years of solid improvements to lift fleet utilisation rates, whereas sector overcapacity almost everywhere must be reduced. In addition to it, adequate government support for any industry - including shipping - which is feeling the heat of global competition, might also seem like a good thing. Nystrom concluded: “GAC’s strategy is to put our customers first, leverage our existing assets and values, continue to innovate, and take advantage of new technologies to find ways to prosper in these turbulent times. At GAC, we have a strong focus on the long term. It is important to be an anchor in the storm and not make sweeping changes just for short-term results. In fact, we believe that the market downturn is an opportune time for us to continue investing.”

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Int e rv iew

Five minutes with

Walid Khoury

The ALS Logistics Solutions managing director talks about automation to boost warehouse management and maximise the efficient functioning of the facility

Describe your market presence in the GCC. How much have you grown in ? We are glad to be one of the leading suppliers of logistics automation in the GCC region. Talking about significant logistics projects in the region, 2016 was not the best year as we saw many of them getting shelved, if not cancelled totally. However, we are building two fully automated cargo terminals in Muscat and Salalah, as well as the logistics hub for FedEx in Jeddah. We can definitely notice the activity in the Saudi market, where major logistics projects will be released in the nearest future. Also in 2016, we saw a great rise in the automated car park systems and we managed to secure a few of them.

2016

course car park systems, which has been on the rise lately in the GCC.

2017

How has automation helped you achieve efficient material handling in the past year? We are a great advocate for automation and believe that it is a great tool to boost warehouse efficiency and maximise the use of the facility with the help of an upgrade. Full automation might not be the right answer to all customers but surely it is not to be discounted. Did the economic slowdown affect the company’s growth? How did you manage to keep yourself afloat? According to me, 2016 was not the best we have seen in all ways, it started off on a bad note and ended worse. From the business and political perspectives, it was a year to remember for sure. There were lots of challenges in terms of business acquisition and we have seen a lot of contracts cancelled or put on hold, most of them indefinitely. Unexpectedly, we have seen major customers affected by the low oil prices and, in turn, the whole supply chain and logistics market was affected. Uncertainty will be carried on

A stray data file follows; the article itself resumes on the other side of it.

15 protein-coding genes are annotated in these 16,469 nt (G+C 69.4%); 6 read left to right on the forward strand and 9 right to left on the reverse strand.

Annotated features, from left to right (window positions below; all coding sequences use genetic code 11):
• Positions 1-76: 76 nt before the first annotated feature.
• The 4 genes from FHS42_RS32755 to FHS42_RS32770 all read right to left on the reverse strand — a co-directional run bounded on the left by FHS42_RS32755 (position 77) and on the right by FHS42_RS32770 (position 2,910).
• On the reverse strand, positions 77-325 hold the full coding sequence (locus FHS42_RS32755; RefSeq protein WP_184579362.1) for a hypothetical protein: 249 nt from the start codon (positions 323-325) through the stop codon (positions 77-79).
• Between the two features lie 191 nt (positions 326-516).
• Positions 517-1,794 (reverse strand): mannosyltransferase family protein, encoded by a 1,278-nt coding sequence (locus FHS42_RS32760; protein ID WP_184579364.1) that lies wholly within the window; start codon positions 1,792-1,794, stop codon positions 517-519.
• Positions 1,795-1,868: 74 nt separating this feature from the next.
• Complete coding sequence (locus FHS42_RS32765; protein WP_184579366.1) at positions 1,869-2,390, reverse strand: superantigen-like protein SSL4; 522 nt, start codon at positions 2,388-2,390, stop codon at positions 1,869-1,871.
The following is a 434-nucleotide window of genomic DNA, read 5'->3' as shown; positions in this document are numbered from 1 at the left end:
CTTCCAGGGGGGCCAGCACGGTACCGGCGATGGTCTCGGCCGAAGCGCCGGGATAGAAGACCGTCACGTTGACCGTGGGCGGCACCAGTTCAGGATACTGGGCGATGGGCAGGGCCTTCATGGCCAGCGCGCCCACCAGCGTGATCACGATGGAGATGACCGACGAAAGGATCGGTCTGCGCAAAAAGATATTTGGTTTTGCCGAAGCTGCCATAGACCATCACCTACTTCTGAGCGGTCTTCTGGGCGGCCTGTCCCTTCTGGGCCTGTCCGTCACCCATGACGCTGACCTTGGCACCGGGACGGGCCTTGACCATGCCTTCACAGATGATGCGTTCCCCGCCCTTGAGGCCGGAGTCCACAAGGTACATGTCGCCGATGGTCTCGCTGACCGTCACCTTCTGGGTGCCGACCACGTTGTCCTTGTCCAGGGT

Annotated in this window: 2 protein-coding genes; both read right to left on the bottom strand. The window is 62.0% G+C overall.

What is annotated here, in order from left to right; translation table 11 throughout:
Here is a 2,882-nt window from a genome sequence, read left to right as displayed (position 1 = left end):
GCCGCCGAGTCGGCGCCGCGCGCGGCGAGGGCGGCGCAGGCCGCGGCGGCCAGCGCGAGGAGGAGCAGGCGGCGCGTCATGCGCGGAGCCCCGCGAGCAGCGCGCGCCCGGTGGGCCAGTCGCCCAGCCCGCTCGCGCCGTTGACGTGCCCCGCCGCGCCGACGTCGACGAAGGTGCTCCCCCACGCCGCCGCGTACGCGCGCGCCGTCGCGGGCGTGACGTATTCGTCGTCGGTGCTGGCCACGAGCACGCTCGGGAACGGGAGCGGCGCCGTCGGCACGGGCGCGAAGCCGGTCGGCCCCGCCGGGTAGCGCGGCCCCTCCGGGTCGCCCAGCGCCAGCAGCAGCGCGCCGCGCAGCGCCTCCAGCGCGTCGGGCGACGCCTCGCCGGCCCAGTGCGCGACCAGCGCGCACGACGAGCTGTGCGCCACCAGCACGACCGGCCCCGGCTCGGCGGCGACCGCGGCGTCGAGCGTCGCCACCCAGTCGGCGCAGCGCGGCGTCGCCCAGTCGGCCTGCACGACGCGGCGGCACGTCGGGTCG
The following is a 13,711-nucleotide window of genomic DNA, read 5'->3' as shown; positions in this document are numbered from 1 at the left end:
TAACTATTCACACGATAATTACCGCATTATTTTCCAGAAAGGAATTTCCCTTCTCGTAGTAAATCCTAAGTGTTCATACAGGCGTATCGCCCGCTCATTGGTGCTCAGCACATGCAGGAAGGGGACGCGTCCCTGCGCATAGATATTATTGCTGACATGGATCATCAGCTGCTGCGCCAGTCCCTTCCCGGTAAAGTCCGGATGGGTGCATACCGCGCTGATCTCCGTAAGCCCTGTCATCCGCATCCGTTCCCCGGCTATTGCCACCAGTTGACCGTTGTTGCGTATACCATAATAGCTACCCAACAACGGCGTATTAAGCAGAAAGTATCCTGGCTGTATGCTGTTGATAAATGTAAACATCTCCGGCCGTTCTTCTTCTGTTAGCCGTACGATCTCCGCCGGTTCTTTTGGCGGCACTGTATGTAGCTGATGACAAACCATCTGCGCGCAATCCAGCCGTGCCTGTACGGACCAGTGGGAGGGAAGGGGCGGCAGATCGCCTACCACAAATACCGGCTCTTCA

42 | Logistics News ME | March 2017

in 2017 but I am hopeful that we will survive this cyclone and come out stronger. Explain the entire automation process that goes behind the operations of your company. We are always working on improving the automation systems that we offer our customers and are always different between them and terminals. If the customer requires a manual system, they usually do not contact unless they are the existing ones and require a small upgrade. The automation is and will always be the driving force behind ALS success and we offer it for cargo handling, logistics handling, and of